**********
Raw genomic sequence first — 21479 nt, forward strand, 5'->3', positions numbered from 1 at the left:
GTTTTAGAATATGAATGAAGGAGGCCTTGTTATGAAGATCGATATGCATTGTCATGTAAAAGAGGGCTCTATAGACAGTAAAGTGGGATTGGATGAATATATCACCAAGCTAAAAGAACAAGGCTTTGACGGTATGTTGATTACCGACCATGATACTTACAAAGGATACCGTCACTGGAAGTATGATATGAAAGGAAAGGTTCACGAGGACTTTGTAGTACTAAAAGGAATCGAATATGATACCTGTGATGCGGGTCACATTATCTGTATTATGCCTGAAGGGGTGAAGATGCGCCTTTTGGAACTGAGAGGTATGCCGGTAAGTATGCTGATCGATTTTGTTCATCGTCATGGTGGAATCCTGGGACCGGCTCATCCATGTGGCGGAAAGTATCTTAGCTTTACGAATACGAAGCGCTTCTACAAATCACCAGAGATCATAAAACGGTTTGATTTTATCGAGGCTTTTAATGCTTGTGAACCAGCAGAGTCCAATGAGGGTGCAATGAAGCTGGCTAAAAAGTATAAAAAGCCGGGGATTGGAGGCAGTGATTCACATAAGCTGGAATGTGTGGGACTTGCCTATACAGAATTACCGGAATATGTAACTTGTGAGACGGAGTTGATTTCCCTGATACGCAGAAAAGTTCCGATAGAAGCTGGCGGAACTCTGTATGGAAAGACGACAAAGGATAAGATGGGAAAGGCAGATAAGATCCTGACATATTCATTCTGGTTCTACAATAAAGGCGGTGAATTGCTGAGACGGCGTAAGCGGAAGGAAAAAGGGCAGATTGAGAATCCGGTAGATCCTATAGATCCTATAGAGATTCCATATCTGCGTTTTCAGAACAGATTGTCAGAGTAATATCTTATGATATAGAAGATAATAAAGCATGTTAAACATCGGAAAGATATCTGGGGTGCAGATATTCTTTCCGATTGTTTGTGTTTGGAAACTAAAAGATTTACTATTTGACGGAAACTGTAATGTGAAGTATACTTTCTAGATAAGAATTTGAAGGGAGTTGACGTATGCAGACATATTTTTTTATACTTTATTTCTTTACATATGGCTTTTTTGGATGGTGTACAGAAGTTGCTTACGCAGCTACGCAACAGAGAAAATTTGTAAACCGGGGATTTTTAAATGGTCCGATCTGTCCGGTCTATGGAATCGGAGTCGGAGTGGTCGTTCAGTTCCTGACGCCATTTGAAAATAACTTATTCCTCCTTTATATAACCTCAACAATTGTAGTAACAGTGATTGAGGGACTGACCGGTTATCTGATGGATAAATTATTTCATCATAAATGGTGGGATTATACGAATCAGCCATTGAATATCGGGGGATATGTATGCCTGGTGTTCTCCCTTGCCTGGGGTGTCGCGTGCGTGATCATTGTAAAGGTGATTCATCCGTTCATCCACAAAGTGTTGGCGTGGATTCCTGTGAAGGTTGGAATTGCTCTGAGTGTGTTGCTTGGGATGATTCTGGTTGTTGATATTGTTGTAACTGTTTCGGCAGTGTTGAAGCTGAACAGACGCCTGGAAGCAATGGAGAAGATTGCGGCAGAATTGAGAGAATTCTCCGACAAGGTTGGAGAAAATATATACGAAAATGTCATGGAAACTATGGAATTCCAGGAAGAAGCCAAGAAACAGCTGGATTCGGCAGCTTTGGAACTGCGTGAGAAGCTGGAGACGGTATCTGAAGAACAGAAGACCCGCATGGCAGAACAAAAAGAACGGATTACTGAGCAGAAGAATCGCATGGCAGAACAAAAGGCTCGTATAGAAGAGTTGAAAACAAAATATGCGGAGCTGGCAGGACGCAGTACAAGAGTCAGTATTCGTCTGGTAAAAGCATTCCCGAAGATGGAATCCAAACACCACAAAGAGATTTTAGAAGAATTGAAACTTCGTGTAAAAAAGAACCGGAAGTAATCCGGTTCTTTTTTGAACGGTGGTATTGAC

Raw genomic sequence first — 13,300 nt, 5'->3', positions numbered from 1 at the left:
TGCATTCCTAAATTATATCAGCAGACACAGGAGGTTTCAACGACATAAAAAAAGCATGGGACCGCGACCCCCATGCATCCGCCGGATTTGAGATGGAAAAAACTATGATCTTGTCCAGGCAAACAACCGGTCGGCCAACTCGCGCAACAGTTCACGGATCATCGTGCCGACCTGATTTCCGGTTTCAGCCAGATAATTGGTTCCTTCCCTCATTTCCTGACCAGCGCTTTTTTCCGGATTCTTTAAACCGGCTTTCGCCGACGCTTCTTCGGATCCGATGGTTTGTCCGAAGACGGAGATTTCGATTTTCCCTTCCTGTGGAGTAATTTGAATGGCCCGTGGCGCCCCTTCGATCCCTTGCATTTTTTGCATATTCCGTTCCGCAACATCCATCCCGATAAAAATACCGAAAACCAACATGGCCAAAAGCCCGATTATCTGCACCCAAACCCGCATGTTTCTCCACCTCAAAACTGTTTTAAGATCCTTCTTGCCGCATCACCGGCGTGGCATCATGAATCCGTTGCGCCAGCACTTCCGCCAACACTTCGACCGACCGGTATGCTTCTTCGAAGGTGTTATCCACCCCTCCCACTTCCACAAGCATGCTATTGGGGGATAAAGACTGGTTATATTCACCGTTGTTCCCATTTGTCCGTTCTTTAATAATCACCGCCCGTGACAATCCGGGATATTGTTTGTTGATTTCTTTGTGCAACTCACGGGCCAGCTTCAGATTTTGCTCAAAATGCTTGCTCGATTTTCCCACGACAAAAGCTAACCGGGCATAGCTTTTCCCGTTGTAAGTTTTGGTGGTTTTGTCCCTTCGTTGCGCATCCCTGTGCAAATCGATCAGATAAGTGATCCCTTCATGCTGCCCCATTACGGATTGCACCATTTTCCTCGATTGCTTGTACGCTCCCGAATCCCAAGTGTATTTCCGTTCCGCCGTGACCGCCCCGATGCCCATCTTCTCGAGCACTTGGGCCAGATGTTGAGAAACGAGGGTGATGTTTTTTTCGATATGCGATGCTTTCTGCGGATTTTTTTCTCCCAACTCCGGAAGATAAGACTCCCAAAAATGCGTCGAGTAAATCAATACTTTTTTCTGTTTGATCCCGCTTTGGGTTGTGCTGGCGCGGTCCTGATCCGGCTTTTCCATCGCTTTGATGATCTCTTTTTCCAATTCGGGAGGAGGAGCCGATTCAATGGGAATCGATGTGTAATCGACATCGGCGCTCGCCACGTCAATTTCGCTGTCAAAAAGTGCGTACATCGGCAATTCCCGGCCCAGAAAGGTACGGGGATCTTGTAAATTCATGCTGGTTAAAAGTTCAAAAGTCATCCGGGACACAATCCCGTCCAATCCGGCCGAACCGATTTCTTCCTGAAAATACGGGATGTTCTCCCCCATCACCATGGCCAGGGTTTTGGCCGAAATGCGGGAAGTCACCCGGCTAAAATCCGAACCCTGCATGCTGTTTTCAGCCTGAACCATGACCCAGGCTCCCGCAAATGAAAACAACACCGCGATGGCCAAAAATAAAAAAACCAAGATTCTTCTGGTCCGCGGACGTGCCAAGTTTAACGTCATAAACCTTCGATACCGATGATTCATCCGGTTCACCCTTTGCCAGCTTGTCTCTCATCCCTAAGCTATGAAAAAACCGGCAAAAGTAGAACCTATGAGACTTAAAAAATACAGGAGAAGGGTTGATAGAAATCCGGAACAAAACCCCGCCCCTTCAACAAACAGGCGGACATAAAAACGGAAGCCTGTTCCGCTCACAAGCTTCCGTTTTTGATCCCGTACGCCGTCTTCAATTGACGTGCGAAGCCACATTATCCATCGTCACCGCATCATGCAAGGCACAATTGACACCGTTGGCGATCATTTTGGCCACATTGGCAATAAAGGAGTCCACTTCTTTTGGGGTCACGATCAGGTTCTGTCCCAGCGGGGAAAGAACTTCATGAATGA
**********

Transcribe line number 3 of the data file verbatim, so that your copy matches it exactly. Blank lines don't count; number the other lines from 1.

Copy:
Raw genomic sequence first — 13,300 nt, 5'->3', positions numbered from 1 at the left: